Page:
The simplest method of location calculation is for a differentially steered robot with a pair of drive wheels and a castering tail or nose wheel. Other geometries such as traditional rear-wheel-drive with front-wheel Ackerman steering can also work but may require more complex calculations, depending on how the vehicle is instrumented.

For the differentially steered robot, the location is constantly updated using the following formula. The distance the robot has traveled since the last position calculation, and the current heading of the robot, are calculated first:

(1) distance = (left_encoder + right_encoder) / 2.0

(2) theta = (left_encoder - right_encoder) / WHEEL_BASE;

where WHEEL_BASE is the distance between the two differential drive wheels.

Note the convention is (left-right) rather than what you may remember from trig class. For navigation purposes it is useful to have a system that returns a 0 for straight ahead, a positive number for clockwise rotations, and a negative number for counter-clockwise rotations.

With these two quantities, a bit of trig can give the robot's position in two dimensional Cartesian space as follows:

(3) X_position = distance * sin(theta);

(4) Y_position = distance * cos(theta);

You can multiply theta * (180.0/PI) to get the heading in degrees.

The robot's odometry function then tracks the robot's position continuously by accumulating the changes in X,Y, and theta 20 times per second, and maintains these three values: X_position, Y_position, and theta. These values create a coordinate system in which X represents lateral motion with positive numbers to the right and negative numbers to the left, Y represents horizontal motions with positive numbers forward and negative numbers back-wards, and theta represents rotations in radians with 0 straight ahead, positive rotations to the right, and negative rotations to the left.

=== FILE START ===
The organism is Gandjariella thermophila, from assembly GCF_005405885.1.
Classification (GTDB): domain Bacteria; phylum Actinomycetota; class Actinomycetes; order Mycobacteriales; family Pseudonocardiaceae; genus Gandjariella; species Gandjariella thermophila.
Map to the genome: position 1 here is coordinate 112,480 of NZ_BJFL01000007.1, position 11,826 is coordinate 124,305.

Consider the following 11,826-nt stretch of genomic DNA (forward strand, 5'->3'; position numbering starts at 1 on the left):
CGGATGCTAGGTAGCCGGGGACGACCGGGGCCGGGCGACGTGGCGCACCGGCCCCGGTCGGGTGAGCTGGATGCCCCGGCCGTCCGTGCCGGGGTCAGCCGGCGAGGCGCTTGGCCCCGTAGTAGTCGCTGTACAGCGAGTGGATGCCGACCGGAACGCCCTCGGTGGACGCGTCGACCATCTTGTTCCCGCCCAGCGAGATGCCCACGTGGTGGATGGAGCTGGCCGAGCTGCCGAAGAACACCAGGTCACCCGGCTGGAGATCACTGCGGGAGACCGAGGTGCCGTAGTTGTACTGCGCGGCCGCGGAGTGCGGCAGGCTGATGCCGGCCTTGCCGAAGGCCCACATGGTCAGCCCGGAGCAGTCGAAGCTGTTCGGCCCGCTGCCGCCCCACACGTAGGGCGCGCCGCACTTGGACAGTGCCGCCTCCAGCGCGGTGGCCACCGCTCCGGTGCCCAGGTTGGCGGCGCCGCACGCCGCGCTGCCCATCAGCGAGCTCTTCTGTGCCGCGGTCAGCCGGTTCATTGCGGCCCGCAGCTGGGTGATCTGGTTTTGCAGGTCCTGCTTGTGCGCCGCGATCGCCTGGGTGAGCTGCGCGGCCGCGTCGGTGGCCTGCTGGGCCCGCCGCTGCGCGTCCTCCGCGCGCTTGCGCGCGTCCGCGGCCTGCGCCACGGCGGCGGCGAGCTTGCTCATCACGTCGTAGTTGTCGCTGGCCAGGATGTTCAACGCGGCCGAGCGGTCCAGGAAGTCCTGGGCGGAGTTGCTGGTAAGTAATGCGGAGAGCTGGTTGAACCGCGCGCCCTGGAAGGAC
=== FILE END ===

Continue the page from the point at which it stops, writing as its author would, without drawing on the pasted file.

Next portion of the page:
The technique by which these values are used to steer the robot toward an assigned target position is beyond the scope of this article. (However, see the odometry.txt and subsumption files referenced above).

2012.01.10

Another important detail is the importance of calibrating instead of typing in WHEEL_BASE, RIGHT_CLICKS_PER_INCH, & LEFT_CLICKS_PER_INCH.

I already created a Differential Drive Service, however, it was used in conjunction with optical tracking. No I am interested in creating one which will work with wheel encoders. Hopefully, I will be able to merge the two into something better than either.

Ultrasonics would be usefull too. I dont know their resolution but it would be nice to be able to decern the "line" of a wall.

Reference : Polar to Cartesian (and back again)

// polar to Cartesian double x = Math.cos( angleInRadians ) * radius; double y = Math.sin( angleInRadians ) * radius; // Cartesian to polar. double radius = Math.sqrt( x * x + y * y ); double angleInRadians = Math.acos( x / radius );

That site is greate - here is an example of image rotation - http://mindprod.com/jgloss/affinetransform.html#ROTATING